There is no such thing as the perfect running shoe – there is only the perfect running shoe for you. Depending on your speed, weight, stride pattern – whether you strike with the heel, the midfoot or your toes – and the unknown quantity that makes every runner unique, you will have your own requirements for a shoe.
That unknown quantity has been called many things: understride, over-pronation, barefoot or neutral are all words used throughout the decades to sell shoes (here’s a secret that many don’t want you to know: everyone pronates to a certain degree – if we didn’t, we wouldn’t be able to run without intense pain). The main thing is that if you can run without injury then whichever way you plant your foot, it is the right form for you.
Then there is the terrain you wish to run on. Is it a treadmill? An athletics track? A grassy field? A slippery, tree-rooted trail or a rocky alpine route? And how long will you run for? A quick 20 minutes? A gruelling 20-mile pre-marathon slog? A weekend in the hills? Well, whatever kind of runner you may be, you’re bound to find your shoe nirvana in the following 10 pairs.
Altra Escalante 1.5
These shoes are seriously comfortable. They’re made by a company which specialises in zero-drop shoes – footwear that has no difference between the height of the heel and toes – which promotes a natural running style.
The cushioning is squishy yet responsive and the foot-shaped last means there is a cavernous space for your toes to splay out. The lack of heel-toe drop means that if you’re not used to them, your calves and Achilles tendons will need some conditioning, but once they are… bliss. Even track sessions are fun in these shoes.
Asics Dynaflyte 3
One thing is for sure: these look snazzy. And beyond cosmetic details, they’re a dream to wear for short, quick runs. There is enough cushioning so as your feet don’t get trashed, but there is a welcome absence of arch support and other reinforcements.
The fit is wide as well – and, if we may return to the looks, you could almost wear them in the office without anybody noticing. There is enough protection to handle a chunky distance, although some may find the shoe gets a little warm after an hour or so.
We will admit it: these shoes feel slightly odd on first wearing, due to the 18 “cloud” pods that provide the cushioning on the bottom of the shoe. But once you get used to them (and the sound they make on impact with the road) the shoes provide the runner with a responsive ride.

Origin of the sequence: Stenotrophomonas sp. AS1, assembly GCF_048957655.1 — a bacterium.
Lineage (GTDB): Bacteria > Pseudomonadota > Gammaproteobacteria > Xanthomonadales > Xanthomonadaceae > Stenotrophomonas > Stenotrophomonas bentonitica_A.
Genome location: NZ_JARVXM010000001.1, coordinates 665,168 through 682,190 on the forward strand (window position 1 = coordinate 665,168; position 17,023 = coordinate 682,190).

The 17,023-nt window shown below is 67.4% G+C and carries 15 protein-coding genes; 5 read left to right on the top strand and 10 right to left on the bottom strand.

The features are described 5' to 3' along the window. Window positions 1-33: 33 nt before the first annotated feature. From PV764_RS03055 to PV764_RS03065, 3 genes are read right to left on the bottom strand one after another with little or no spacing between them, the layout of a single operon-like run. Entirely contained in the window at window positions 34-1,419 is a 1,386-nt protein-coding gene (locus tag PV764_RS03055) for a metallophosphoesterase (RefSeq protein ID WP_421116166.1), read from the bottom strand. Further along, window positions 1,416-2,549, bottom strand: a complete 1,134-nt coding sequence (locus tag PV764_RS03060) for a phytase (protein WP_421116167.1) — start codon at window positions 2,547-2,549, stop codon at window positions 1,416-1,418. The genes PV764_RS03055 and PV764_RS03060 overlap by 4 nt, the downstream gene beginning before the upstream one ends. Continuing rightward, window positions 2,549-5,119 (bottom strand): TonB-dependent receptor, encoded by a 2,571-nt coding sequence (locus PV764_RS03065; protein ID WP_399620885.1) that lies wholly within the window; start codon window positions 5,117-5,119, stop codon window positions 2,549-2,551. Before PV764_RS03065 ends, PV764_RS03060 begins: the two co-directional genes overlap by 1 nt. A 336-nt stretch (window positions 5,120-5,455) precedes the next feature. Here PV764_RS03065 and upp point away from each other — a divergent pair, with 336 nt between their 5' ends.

Because there is not a lot between you and the road, you’d need a decent amount of conditioning if you were to run long distances in these shoes, but the trade-off is that there is so little weight to carry.
If you’re after a minimal shoe, then this could be the pair for you. One thing though: they are narrow in the foot, so if your feet are platypus-like, opt for something else.
Saucony Triumph ISO 5
At first glance, there seems to be a lot of shoe here in the fifth iteration of the Triumph line. But that massive slab of spongy goodness is worth its weight in gold on a long run.
The company’s Everun compound is, it says, less liable to lose its responsiveness when warmed up and it is lighter than older foams. And in the time we wore them, that claim seemed to hold up– as did the shoes. Even after a long run, there was less fatigue in the calves and Achilles. If we were going to run another road marathon, these would be our long-run shoes.
New Balance 890v6
If you like running shoes that are lightweight but still have a bit of structure to them, then go for this pair, the return of New Balance’s much-loved training shoe.
The midsole is stiffer than a lot of shoes in its category, resulting in a firmer ride, and the relative lack of cushioning, especially in the forefoot, means these are best for quicker workouts for all but the most efficient of runners. On longer runs, the stiffness tends to grate a little.